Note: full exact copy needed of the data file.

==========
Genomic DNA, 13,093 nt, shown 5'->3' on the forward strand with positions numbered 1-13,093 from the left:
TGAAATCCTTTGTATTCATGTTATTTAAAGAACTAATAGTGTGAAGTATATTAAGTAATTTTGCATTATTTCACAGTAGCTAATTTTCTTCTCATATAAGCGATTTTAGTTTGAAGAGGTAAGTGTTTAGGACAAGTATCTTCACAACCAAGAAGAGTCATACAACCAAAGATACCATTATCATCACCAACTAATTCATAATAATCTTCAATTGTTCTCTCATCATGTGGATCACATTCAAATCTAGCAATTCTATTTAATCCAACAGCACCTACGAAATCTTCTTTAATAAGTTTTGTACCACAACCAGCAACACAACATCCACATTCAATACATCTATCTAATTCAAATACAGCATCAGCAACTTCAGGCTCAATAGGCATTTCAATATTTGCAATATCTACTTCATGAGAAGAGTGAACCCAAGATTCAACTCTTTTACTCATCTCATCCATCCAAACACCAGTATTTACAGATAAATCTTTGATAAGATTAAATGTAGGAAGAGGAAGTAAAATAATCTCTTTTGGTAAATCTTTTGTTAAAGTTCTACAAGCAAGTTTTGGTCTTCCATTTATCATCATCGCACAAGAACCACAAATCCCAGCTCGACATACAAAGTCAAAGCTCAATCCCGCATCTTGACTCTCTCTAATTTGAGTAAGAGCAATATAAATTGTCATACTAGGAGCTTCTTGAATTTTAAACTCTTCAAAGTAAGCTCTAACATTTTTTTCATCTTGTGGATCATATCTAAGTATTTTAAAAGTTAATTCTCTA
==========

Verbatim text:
Genomic DNA, 13,093 nt, shown 5'->3' on the forward strand with positions numbered 1-13,093 from the left:
TGAAATCCTTTGTATTCATGTTATTTAAAGAACTAATAGTGTGAAGTATATTAAGTAATTTTGCATTATTTCACAGTAGCTAATTTTCTTCTCATATAAGCGATTTTAGTTTGAAGAGGTAAGTGTTTAGGACAAGTATCTTCACAACCAAGAAGAGTCATACAACCAAAGATACCATTATCATCACCAACTAATTCATAATAATCTTCAATTGTTCTCTCATCATGTGGATCACATTCAAATCTAGCAATTCTATTTAATCCAACAGCACCTACGAAATCTTCTTTAATAAGTTTTGTACCACAACCAGCAACACAACATCCACATTCAATACATCTATCTAATTCAAATACAGCATCAGCAACTTCAGGCTCAATAGGCATTTCAATATTTGCAATATCTACTTCATGAGAAGAGTGAACCCAAGATTCAACTCTTTTACTCATCTCATCCATCCAAACACCAGTATTTACAGATAAATCTTTGATAAGATTAAATGTAGGAAGAGGAAGTAAAATAATCTCTTTTGGTAAATCTTTTGTTAAAGTTCTACAAGCAAGTTTTGGTCTTCCATTTATCATCATCGCACAAGAACCACAAATCCCAGCTCGACATACAAAGTCAAAGCTCAATCCCGCATCTTGACTCTCTCTAATTTGAGTAAGAGCAATATAAATTGTCATACTAGGAGCTTCTTGAATTTTAAACTCTTCAAAGTAAGCTCTAACATTTTTTTCATCTTGTGGATCATATCTAAGTATTTTAAAAGTTAATTCTCTA